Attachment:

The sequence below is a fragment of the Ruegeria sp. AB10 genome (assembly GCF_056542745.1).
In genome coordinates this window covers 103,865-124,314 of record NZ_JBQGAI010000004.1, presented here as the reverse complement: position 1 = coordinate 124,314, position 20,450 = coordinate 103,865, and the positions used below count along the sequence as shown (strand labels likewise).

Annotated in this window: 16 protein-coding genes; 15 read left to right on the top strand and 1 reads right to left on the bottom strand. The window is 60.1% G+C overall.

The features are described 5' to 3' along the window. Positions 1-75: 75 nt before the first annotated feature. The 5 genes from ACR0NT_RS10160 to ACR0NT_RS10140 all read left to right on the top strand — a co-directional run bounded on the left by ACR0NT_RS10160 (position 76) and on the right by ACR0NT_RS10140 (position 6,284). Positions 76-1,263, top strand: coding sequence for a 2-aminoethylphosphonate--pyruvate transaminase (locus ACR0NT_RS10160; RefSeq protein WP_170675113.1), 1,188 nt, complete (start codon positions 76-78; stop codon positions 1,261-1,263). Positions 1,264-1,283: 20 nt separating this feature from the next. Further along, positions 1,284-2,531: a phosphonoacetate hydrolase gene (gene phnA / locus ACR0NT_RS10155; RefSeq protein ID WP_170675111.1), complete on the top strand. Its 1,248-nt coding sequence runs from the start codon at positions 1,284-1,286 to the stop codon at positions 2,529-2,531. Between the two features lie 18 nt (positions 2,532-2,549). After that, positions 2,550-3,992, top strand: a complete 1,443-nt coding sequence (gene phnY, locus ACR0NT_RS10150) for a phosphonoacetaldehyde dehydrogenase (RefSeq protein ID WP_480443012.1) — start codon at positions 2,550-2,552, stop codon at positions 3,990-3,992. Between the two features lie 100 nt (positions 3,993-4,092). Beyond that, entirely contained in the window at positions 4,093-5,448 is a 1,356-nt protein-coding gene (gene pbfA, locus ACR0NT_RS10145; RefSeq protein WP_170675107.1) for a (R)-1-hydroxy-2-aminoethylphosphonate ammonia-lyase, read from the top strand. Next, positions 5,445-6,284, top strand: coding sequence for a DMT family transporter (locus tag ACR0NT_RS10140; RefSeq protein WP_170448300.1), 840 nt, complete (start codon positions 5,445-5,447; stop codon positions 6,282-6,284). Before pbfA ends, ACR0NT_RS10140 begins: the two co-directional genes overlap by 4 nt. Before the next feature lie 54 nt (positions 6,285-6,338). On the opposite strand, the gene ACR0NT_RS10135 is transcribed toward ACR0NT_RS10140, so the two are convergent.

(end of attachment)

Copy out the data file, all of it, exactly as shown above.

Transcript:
The sequence below is a fragment of the Ruegeria sp. AB10 genome (assembly GCF_056542745.1).
In genome coordinates this window covers 103,865-124,314 of record NZ_JBQGAI010000004.1, presented here as the reverse complement: position 1 = coordinate 124,314, position 20,450 = coordinate 103,865, and the positions used below count along the sequence as shown (strand labels likewise).

Annotated in this window: 16 protein-coding genes; 15 read left to right on the top strand and 1 reads right to left on the bottom strand. The window is 60.1% G+C overall.

The features are described 5' to 3' along the window. Positions 1-75: 75 nt before the first annotated feature. The 5 genes from ACR0NT_RS10160 to ACR0NT_RS10140 all read left to right on the top strand — a co-directional run bounded on the left by ACR0NT_RS10160 (position 76) and on the right by ACR0NT_RS10140 (position 6,284). Positions 76-1,263, top strand: coding sequence for a 2-aminoethylphosphonate--pyruvate transaminase (locus ACR0NT_RS10160; RefSeq protein WP_170675113.1), 1,188 nt, complete (start codon positions 76-78; stop codon positions 1,261-1,263). Positions 1,264-1,283: 20 nt separating this feature from the next. Further along, positions 1,284-2,531: a phosphonoacetate hydrolase gene (gene phnA / locus ACR0NT_RS10155; RefSeq protein ID WP_170675111.1), complete on the top strand. Its 1,248-nt coding sequence runs from the start codon at positions 1,284-1,286 to the stop codon at positions 2,529-2,531. Between the two features lie 18 nt (positions 2,532-2,549). After that, positions 2,550-3,992, top strand: a complete 1,443-nt coding sequence (gene phnY, locus ACR0NT_RS10150) for a phosphonoacetaldehyde dehydrogenase (RefSeq protein ID WP_480443012.1) — start codon at positions 2,550-2,552, stop codon at positions 3,990-3,992. Between the two features lie 100 nt (positions 3,993-4,092). Beyond that, entirely contained in the window at positions 4,093-5,448 is a 1,356-nt protein-coding gene (gene pbfA, locus ACR0NT_RS10145; RefSeq protein WP_170675107.1) for a (R)-1-hydroxy-2-aminoethylphosphonate ammonia-lyase, read from the top strand. Next, positions 5,445-6,284, top strand: coding sequence for a DMT family transporter (locus tag ACR0NT_RS10140; RefSeq protein WP_170448300.1), 840 nt, complete (start codon positions 5,445-5,447; stop codon positions 6,282-6,284). Before pbfA ends, ACR0NT_RS10140 begins: the two co-directional genes overlap by 4 nt. Before the next feature lie 54 nt (positions 6,285-6,338). On the opposite strand, the gene ACR0NT_RS10135 is transcribed toward ACR0NT_RS10140, so the two are convergent.